Contrary to popular hearsay, freezing your frames will kill all life stages of both the greater wax moth (Galleria mellonella) and the lesser wax moth (Achroia grisella).
To kill the moths, you must monitor both time and temperature. For example, the Mid-Altantic Apiculture Research and Extension Consortium (MAAREC) publishes the following guidelines to kill both species of wax moth:
20 degrees F for 4.5 hours or
5 degrees F for 2 hours.
Similarly, the Department of Primary Industries in Victoria, Australia advises
-6.7 degrees C for 4.5 hours or
-12.2 degrees C [10 degrees F] for 3 hours or
-15 degrees C for 2 hours
These numbers convert exactly. Nevertheless, beekeepers come up with all kinds of wild stories about freezing them for weeks on end, only to have the caterpillars start crawling around when the frames thaw. Don’t believe it.
Here are some points to consider if you freeze your frames for wax moth control:
- Check your freezer temperature with a reliable thermometer—don’t depend on the dial.
- Measure times from the point when the frames, combs, wax, or super reaches the desired temperature. Don’t start timing from the moment you put them in the freezer.
- Remember: if you return thawed frames to a super that was not frozen, re-infection can occur immediately.
- The same is true if you return frames to an area that contains adult wax moths, such as a storage building or honey house.
- If you wrap frames tightly in plastic wrap before freezing—and leave them wrapped afterward—you can protect them from re-infestation. Wrapping also keeps condensation from forming on the combs and frames while they return to ambient temperature.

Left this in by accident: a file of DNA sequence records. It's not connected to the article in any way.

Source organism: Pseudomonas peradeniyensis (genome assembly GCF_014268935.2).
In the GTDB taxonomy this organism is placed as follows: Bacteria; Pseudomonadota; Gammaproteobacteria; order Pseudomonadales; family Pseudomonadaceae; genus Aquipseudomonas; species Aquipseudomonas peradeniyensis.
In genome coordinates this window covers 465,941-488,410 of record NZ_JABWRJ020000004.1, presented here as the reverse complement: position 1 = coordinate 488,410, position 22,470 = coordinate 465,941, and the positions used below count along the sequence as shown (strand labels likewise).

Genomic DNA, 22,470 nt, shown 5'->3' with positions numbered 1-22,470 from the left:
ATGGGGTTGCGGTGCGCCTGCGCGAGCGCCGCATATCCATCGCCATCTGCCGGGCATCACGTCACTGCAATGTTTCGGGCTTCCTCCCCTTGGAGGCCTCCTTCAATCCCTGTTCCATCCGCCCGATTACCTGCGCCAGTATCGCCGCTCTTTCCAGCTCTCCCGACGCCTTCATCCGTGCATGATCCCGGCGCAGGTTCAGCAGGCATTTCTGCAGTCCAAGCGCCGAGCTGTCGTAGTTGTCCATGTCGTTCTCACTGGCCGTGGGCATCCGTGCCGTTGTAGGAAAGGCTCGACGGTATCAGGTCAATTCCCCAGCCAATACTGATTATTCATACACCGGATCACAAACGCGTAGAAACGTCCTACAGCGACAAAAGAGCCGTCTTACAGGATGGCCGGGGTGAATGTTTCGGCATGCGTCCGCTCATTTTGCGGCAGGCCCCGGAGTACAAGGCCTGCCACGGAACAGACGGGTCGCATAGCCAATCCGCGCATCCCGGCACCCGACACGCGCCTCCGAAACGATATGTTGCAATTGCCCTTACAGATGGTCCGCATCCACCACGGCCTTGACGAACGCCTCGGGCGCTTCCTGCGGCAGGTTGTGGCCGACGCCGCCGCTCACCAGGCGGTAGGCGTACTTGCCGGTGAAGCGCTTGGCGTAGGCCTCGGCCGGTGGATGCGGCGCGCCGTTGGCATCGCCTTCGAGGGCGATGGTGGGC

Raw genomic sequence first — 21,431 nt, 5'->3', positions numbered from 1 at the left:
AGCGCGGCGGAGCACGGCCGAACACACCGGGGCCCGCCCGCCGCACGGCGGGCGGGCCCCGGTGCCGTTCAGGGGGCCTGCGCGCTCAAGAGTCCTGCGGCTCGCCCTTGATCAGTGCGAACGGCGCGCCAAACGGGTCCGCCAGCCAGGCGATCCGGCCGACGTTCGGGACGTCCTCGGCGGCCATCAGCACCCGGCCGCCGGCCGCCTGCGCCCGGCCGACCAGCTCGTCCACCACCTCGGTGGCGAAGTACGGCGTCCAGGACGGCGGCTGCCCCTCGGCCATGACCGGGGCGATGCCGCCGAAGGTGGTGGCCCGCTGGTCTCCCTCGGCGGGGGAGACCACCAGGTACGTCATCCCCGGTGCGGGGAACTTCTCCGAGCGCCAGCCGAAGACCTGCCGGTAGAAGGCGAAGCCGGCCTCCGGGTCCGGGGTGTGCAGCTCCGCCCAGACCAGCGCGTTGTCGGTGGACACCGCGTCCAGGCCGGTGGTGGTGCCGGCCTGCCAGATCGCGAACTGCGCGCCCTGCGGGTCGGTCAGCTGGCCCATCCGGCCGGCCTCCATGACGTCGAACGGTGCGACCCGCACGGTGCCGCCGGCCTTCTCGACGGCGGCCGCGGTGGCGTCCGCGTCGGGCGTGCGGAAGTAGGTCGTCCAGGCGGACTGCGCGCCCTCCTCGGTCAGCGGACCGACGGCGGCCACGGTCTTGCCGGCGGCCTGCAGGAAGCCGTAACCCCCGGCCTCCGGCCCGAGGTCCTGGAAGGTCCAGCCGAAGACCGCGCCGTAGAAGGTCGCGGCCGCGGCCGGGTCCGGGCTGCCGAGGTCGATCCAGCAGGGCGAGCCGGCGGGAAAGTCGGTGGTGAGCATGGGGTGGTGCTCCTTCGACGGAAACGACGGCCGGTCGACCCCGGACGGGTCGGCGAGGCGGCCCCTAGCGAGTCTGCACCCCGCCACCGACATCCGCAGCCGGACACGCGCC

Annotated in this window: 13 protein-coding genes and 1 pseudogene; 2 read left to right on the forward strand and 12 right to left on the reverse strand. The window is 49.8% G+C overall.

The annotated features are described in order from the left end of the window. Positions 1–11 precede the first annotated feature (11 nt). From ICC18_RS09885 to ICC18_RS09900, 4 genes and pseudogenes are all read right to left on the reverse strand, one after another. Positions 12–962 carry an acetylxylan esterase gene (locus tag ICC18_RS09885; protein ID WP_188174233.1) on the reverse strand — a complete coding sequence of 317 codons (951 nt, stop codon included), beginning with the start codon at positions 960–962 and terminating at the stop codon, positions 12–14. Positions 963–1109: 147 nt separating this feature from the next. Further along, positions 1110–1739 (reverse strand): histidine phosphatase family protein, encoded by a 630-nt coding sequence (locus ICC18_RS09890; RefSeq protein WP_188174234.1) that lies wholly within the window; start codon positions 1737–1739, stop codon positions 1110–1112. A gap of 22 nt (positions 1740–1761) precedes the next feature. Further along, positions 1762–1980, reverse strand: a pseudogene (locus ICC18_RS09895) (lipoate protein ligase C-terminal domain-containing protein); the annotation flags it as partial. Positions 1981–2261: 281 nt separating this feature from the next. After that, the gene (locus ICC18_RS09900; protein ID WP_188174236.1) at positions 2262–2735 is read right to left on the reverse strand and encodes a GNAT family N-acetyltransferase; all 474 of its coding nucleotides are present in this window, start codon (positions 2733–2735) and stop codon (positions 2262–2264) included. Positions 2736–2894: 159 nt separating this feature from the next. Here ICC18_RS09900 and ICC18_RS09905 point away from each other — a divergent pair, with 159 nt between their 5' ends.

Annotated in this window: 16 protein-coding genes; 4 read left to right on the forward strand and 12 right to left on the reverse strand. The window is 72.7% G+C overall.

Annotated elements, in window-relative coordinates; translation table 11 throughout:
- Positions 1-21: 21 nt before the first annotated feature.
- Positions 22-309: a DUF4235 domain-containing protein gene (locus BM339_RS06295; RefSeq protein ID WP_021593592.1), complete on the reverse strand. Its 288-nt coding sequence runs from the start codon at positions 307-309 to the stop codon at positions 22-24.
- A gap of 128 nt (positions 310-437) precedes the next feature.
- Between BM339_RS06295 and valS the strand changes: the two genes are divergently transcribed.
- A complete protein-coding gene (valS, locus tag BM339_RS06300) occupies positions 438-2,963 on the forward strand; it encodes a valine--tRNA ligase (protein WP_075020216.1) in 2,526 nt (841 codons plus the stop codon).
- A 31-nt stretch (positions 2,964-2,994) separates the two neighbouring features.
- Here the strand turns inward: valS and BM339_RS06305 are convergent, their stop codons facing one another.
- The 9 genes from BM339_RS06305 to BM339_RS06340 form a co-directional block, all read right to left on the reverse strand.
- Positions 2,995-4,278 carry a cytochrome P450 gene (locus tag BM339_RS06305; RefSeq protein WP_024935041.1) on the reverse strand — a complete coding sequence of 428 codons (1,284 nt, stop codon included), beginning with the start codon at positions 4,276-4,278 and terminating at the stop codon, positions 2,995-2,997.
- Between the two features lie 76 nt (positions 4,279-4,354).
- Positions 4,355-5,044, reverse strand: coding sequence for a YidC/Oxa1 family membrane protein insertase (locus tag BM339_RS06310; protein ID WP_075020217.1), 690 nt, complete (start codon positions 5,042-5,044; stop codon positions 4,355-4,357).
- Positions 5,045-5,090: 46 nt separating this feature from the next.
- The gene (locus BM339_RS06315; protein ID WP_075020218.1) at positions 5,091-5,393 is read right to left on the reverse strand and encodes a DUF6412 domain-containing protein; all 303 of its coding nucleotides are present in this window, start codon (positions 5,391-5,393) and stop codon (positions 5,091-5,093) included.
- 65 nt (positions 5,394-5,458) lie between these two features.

- Here is a post with special tips on handling wax moths in comb honey.
Freezing times don’t have to be exact as long as you meet the minimums. For example, my freezer is 9 degrees F. I just wrap my frames in plastic and freeze overnight . . . or over 30 nights. There’s no need to create an ordeal.
One reason the myth persists is that some beekeepers have reported that wax moths survived the winter in their hives in spite of the fact it was less than 20 degrees for weeks on end. This is most likely true because it is not 20 degrees inside a healthy beehive.
Remember: The cluster of bees keeps the wax moths warm and cozy all winter long. But as long as the colony remains healthy and strong, it will destroy most of the moths as the bee population expands in spring.
So just remember, wax moths are not an inexorable pest destined to take over the world—they are both predictable and manageable. When the day comes that they can drop me in the freezer, then I’ll start to worry.
Honey Bee Suite